UK +44 (0)1865 849841
Malaysia +60 3 2117 5193

The Global NASH Congress – Slide release

An increasing number of people are being diagnosed with nonalcoholic fatty liver disease (NAFLD) and nonalcoholic steatohepatitis (NASH) each year, and the primary method of treatment is weight loss. With no approved medicines on the market, the drug development race is intensifying. The pathogenesis of NASH is still not fully understood, and definitive diagnostic methods are invasive, so development has been slow.

Over the course of the Global NASH Congress, 40 expert-led presentations and interactive roundtable discussions explored these key issues. If you were unable to attend, please enjoy these free slides from Eric Hughes, Jon Reik and Pierre Bedossa.

Targeting Different Pathways of NASH Pathogenesis Using Simple and Combination Therapies
 

NASH pathogenesis involves multiple pathways of liver injury and disease progression – metabolic dysregulations, inflammatory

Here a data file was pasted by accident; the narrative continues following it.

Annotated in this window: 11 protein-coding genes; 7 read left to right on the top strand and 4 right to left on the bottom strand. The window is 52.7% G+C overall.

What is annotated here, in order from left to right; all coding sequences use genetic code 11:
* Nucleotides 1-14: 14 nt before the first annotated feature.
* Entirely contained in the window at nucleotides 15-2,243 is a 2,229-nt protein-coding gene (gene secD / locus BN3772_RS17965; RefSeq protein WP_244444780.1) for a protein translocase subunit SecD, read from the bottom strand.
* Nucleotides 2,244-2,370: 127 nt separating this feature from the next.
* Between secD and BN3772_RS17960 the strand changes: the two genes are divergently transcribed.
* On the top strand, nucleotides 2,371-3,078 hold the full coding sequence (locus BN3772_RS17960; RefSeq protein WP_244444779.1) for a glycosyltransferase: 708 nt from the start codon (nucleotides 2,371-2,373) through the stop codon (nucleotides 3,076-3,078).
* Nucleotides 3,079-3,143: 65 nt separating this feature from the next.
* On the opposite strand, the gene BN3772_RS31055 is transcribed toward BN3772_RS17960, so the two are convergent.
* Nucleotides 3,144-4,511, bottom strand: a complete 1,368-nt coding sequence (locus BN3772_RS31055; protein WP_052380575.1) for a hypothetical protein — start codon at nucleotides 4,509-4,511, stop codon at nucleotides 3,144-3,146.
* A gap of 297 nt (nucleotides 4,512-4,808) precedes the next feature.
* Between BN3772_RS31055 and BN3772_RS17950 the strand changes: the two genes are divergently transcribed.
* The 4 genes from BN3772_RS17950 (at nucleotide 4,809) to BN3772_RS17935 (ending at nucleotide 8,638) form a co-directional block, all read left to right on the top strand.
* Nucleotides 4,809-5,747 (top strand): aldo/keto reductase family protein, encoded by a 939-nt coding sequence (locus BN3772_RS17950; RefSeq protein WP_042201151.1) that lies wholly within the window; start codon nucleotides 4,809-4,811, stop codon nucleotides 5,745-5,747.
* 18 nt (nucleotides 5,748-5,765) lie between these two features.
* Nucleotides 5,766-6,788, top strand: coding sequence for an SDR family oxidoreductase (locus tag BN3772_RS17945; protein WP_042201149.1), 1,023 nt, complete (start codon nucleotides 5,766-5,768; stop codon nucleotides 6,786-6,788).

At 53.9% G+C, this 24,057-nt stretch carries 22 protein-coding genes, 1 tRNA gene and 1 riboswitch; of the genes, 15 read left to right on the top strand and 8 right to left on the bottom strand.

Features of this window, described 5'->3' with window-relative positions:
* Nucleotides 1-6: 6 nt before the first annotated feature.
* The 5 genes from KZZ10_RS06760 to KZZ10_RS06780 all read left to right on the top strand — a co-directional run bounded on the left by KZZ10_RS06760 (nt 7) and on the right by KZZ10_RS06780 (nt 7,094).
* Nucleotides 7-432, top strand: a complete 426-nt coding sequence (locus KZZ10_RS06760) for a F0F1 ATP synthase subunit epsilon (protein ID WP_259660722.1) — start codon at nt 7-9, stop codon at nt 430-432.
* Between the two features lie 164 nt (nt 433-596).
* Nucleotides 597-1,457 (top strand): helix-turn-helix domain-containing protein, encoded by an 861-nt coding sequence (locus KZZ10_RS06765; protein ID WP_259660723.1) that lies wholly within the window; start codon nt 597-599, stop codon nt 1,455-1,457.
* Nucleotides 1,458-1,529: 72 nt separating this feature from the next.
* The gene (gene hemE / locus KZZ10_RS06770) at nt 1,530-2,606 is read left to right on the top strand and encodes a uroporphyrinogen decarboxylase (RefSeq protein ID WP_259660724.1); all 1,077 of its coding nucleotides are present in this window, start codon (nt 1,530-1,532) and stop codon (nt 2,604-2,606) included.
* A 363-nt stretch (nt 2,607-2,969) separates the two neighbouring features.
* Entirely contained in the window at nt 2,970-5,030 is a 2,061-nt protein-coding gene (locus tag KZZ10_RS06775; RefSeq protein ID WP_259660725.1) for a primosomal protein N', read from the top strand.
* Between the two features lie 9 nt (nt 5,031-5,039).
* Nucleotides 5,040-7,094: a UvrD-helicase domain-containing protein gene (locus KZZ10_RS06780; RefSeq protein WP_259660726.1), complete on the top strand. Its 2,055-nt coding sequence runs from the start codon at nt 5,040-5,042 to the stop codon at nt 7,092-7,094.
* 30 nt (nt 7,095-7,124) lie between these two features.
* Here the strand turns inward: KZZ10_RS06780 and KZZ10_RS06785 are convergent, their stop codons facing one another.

signaling, hepatocyte ballooning and apoptosis, liver fibrosis.

View the slides

Body Composition in NASH Clinical Trials
While BMI provides a rough estimate of how over- or under-weight a person is, it doesn’t tell you what portion of the weight is
muscle or fat, nor how these different tissue types are affected by treatment.                                                                                                           
View the slides
Liver biopsy as the Gold Standard for Diagnosis

Histological liver damages in NAFLD are the consequence of a complex association of several pathophysiological mechanisms
that can lead to cirrhosis and end-stage liver disease.

View the slides

Want to read more on NASH? Good news! We regularly update our blog with relevant articles, why not take a look at NASH – The Silent Killer You’ve Never Heard Of?

Leave a Reply

Subscribe to Our Newsletter

Get free reports and resources from our world class speakers.
  • This field is for validation purposes and should be left unchanged.

Life Sciences Twitter Feed

Archive